MEXICO CITY, December 26 (EL UNIVERSAL). – On January 10 and 11, 1967, a blizzard surprised Mexico City, while the rest of the country was also affected by frost, but to a lesser extent.
The last time the capital saw such an incident was in 1940. The snowfall began around 11 a.m. in Ajusco after heavy rains caused the Rio de los Remedios to overflow in the north of the city, affecting the Progresso Nacional neighborhood. ,
This was not the only accident. A day later, the city counted shootings and fighting from vehicular incidents, drivers rescued on the streets, homeless people killed by the cold, people intoxicated by carbon dioxide from stoves, and even snowball fights.
Chaotic day for Mexico City after snowfall
Snow began to fall on the Paseo de la Reforma at two in the morning, leaving the Angel de la Independencia roundabout covered in snow.
Eight centimeters of snow fell on the ground in San Angel, Chapultepec and the capital’s Zocalo.
This is how EL UNIVERSAL covered the snowfall in CDMX in 1967
Snowfall reached the heart of the metropolis
Moving past San Geronimo, the snowfall reached the center of Mexico City at dawn today, with its white blanket reaching Pedregal de San Angel, Independence Unit, Mixcoc, Tacubaya, Chapultepec, Paseo de la Reforma, 1:30 p.m. Today, in the center of the city, offering the residents of the capital a great spectacle not seen since the 1940s.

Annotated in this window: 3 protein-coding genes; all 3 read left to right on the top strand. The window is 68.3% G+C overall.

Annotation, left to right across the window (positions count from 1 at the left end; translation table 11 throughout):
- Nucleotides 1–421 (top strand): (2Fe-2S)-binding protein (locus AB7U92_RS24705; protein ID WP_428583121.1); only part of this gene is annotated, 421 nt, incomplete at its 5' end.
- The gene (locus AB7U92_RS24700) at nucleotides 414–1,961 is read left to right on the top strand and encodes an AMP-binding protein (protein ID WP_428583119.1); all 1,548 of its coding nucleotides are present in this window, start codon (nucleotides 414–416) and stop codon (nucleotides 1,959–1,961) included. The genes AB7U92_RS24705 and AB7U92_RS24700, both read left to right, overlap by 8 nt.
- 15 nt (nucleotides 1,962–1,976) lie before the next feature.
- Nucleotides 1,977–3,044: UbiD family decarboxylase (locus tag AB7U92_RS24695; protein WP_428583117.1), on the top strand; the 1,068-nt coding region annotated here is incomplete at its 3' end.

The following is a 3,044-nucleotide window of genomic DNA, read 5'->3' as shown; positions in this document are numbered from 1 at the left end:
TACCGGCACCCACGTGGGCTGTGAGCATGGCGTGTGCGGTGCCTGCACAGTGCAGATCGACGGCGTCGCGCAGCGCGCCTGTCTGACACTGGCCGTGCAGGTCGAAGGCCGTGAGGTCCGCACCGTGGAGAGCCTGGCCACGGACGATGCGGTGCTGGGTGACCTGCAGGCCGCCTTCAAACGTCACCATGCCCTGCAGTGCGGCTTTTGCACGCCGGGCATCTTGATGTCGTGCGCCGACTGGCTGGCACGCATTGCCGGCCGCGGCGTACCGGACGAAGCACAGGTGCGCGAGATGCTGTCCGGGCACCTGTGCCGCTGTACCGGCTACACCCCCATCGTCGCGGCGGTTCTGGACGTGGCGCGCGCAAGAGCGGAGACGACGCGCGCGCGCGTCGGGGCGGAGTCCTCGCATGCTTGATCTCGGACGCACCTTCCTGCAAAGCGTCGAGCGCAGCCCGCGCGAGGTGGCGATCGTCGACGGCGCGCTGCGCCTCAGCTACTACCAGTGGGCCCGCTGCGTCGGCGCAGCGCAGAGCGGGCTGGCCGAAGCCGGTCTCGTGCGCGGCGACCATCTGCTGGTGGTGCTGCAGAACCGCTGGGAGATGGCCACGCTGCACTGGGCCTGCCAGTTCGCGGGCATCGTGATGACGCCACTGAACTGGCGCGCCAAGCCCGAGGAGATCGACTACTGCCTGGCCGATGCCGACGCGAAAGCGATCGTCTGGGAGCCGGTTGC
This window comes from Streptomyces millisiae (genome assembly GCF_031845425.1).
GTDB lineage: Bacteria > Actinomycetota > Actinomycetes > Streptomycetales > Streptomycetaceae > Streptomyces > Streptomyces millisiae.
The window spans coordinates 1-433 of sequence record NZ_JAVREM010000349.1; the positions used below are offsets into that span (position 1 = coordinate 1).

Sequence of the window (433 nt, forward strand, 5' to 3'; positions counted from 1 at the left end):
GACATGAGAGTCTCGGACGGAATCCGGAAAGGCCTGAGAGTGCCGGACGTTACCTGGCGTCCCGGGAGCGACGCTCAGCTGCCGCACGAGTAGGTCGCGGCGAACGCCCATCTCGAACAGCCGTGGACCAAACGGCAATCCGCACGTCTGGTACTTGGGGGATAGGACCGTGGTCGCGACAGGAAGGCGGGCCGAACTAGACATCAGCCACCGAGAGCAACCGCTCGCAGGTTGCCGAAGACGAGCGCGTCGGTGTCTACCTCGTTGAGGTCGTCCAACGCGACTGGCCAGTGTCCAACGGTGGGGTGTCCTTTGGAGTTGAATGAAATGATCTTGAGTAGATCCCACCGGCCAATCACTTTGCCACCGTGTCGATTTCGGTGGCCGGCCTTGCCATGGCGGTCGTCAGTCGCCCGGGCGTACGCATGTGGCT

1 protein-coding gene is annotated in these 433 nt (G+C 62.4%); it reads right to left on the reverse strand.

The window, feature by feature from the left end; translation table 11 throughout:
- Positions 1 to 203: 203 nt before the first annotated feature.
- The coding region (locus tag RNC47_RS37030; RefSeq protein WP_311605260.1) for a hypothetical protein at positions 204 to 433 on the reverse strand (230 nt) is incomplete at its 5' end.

Rain falling all day in the Valley of Mexico made the snow imperceptible at first, but against public lighting, lanterns, cars and sideboard lights, the plumes could be fully admired.
Shortly after it started snowing, there was already snow accumulation in the cars in the First Table.
In areas southwest of the city, it lasted more than three hours, as in San Angel, Tacubaya, Mixcoc and others, snow accumulated on sidewalks and grass.
Where the most spectacular spectacle could be appreciated was in the vicinity of Ajusco.
Snow began to fall in Contreras at 10:30 a.m., moving towards the Independencia unit at 11 a.m.; at 11:30 a.m., at San Angel and El Pedregal; 12:00, in Mixcoc; 12:30 p.m., in Las Lomas, and 1:30 p.m., in the heart of the city.
Many thousands of citizens of the capital watched from their windows how small clusters were giving the expected spectacle over the city and its environs.